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Burn Injuries

Burn Injuries

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Burn Injuries

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  1. Burn Injuries Dr. Eranda Epaarachchi

  2. The layers of the skin

  3. Anatomy of the skin

  4. Classification of burns – By depth

  5. What is shown here?

  6. What is the diagnosis?

  7. First degree burns

  8. Characteristics • Epidermis is involved • Appearance : Redness (Erythema) • Dry & painful • Heals within 1 week • Complications : Risk of developing skin cancer in later life

  9. What are these lesions?

  10. Superficial – partial thickness burn (20)

  11. Second degree – Partial thickness

  12. Characteristics • Extends into superficial dermis • Red with clear blister & Blanches with pressure • Moist & painful • Heals within 2-3 weeks • Complications : Local infection, Cellulitis

  13. What are these lesions?

  14. What are these lesions?

  15. Deep partial thickness burn

  16. Characteristics • Extends into deep dermis • Red-and-white with bloody blisters & Less blanching • Moist & painful • May heal in weeks or progress into a third degree burn • Complications : Scarring, contractures (May need skin grafts)

  17. What are these lesions?

  18. Third degree burns (Full thickness)

  19. Characteristics • Extends through entire dermis • Stiff and white/brown • Dry, leathery to touch • Painless • Requires excision • Complications : Scarring, contractures, amputation

  20. What are these lesions?

  21. It’s a fourth degree burn

  22. Characteristics • Extends through skin, subcutaneous tissueand into underlying muscle and bone • Black (charred) • Dry • Painless • Requires excision • Complications : Amputation, significant functional impairment, possible gangrene, and in some cases death

  23. Classification of burns by causes

  24. Chemical • Most chemicals that cause burns are strong acids & bases • Acids : H2SO4, HNO3, HCl • Bases : NaOH • Acid burns : Most of the injury occurs at the point of impact • Alkali burns : Capable of deep penetration and can cause severe pain

  25. NaOH burn after 44 hours from exposure

  26. Electrical burns – Causes Workplace injuries Taser wounds Being defibrillated without a conductive gel Lightning

  27. Electrical burns • Human body is very vulnerable to application of supra-physiologicelectric fields • Some electrocutions produce no external burns at all, as very little current is required to cause fibrillation of the heart muscle • The internal injuries sustained may be disproportionate to the size of the burns seen (if any), and the extent of the damage is not always obvious • Such injuries may lead to • Cardiac arrhythmias • Cardiac arrest • Unexpected falls with resultant fractures or dislocations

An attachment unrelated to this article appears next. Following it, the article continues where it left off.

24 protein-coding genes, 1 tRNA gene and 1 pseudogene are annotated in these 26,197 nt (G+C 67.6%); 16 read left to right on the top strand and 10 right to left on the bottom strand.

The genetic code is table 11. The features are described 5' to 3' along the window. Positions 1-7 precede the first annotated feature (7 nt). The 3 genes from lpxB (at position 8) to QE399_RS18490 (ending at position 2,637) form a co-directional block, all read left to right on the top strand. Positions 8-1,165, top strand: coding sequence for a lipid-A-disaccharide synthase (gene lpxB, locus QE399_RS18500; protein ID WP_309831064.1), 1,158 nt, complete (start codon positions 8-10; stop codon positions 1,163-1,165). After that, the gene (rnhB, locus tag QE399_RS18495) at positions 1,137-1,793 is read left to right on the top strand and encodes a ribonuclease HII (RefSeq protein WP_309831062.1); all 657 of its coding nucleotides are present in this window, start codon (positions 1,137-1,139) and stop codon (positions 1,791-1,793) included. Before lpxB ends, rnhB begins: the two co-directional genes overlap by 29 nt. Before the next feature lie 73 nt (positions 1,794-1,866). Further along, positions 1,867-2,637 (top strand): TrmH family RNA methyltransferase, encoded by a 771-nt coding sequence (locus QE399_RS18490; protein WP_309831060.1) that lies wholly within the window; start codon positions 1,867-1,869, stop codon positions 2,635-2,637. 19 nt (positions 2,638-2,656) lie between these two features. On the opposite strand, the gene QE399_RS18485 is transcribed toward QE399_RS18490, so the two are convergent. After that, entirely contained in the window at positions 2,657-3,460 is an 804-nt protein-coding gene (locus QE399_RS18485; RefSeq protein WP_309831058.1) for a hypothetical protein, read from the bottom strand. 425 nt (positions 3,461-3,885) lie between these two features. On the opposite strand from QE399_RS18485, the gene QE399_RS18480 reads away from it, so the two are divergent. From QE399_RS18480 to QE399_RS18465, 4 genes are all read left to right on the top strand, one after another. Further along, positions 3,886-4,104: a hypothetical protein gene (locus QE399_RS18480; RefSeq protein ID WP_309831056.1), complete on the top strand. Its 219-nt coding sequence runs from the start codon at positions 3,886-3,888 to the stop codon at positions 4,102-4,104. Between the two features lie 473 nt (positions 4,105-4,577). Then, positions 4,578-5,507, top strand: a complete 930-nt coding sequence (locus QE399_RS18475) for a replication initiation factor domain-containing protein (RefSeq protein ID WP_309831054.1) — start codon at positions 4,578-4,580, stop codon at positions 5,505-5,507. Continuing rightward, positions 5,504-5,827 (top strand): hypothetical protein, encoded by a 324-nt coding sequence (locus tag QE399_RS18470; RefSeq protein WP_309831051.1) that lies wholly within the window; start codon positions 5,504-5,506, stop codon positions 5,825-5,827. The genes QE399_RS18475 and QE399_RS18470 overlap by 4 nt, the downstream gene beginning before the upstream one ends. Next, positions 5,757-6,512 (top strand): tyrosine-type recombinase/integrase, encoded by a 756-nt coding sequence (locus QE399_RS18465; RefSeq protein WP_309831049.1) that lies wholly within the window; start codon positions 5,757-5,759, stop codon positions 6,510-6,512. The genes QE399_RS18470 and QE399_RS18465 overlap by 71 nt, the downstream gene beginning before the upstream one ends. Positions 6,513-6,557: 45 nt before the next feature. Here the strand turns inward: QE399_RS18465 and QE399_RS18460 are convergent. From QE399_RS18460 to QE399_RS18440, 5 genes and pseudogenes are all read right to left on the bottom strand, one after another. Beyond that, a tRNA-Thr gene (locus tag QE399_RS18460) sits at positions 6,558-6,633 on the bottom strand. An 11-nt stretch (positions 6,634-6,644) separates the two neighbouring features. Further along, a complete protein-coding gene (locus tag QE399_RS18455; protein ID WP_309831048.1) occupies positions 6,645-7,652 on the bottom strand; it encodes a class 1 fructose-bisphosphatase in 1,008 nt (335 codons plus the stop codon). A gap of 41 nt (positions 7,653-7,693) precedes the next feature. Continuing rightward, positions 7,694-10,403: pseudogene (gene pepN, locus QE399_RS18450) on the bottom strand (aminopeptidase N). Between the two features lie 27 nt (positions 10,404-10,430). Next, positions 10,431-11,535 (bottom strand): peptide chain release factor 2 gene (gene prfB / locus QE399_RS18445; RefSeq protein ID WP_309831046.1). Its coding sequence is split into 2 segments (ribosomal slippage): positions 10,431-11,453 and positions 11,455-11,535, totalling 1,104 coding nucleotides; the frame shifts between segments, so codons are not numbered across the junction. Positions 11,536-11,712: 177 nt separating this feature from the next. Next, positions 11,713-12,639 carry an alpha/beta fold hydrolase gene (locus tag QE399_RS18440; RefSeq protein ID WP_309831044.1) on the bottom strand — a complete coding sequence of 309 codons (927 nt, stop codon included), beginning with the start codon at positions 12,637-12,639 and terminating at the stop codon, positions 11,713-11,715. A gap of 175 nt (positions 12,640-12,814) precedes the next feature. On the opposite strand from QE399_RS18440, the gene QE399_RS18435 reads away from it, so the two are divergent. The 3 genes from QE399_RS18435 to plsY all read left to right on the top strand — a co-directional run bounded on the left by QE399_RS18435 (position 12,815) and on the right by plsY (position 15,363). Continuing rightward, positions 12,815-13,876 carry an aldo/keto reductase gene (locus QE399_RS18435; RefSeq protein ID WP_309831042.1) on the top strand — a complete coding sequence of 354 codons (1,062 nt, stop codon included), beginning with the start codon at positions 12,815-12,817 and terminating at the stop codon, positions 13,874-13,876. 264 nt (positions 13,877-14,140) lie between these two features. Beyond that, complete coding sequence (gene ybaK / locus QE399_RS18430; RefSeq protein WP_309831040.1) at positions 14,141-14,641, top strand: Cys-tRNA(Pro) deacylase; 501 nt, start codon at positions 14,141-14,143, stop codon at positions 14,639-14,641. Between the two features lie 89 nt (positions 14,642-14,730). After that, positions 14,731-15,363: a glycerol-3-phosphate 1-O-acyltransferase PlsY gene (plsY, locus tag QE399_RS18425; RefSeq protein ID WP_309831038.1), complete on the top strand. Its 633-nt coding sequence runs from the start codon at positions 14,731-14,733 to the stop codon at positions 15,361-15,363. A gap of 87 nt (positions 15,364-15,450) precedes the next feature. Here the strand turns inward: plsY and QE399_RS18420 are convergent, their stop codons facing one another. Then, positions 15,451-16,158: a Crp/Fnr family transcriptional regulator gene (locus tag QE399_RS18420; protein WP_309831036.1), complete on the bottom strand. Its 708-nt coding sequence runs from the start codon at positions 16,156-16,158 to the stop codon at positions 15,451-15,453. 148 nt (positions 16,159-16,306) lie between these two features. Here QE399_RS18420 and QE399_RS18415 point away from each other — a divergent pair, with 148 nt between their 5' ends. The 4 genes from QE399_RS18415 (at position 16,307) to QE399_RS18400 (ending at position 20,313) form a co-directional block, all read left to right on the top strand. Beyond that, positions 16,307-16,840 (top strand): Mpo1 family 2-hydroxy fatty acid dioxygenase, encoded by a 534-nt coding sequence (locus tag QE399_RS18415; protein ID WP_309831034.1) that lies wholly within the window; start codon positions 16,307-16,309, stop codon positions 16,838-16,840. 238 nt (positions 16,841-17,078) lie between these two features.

28. Electrical burns – Low voltage injuries • Low-voltage (<500 AC volts) injuries usually doesn’t have skin burns • This is sufficient to cause cardiac arrest and ventricular fibrillation

  29. VF (Can lead to aystole in minutes) – Defibrillation to save the life

  30. Electrical burns – High voltage (> 1000V) injuries • Common cause of third and fourth degree burns • Explosions caused by electrical faults produce high intensity Ultraviolet radiation which can also cause radiation burns

  31. Radiation burn – causes • Radiation burns are caused by prolonged exposure to • UV light (Sun exposure – the commonest) : Severity UVB > UVA • Tanning booths • Radiation therapy • Radioactive fallout • X-rays • More severe cases of sun burn result in what is known as "heatstroke“ • Microwave burns are caused by the thermal effects of microwave radiation

  32. Heatstroke

  33. Microwave burn

  34. Scalding • Caused by hot liquids (water or oil) or gases (steam) • Immersion scald is created when an extremity is held under the surface of hot water (Common form of burn seen in child abuse) • Scald burns are more common in children • Generally scald burns are first or second degree burns, but third degree burns can result, especially with prolonged contact(Diabetic neuropathy)

  35. Scald

  36. Immersion scald

  37. Child abuse?

  38. SSSS

  39. Inhalation injury • Steam, smoke and high temperatures can cause inhalational injury to the airway and lungs

  40. Inhalation injury

  41. Pathophysiology of burns injuries • Burn injury results in a local or systemic inflammatory response (Depends on the size of the burn) • Thelungs may be doubly compromised by smoke inhalation • Following a major burn injury, heart rate and peripheral vascular resistance increase • This is due to the release of catecholamines from injured tissues and the relative hypovolemia that occurs from fluid volume shifts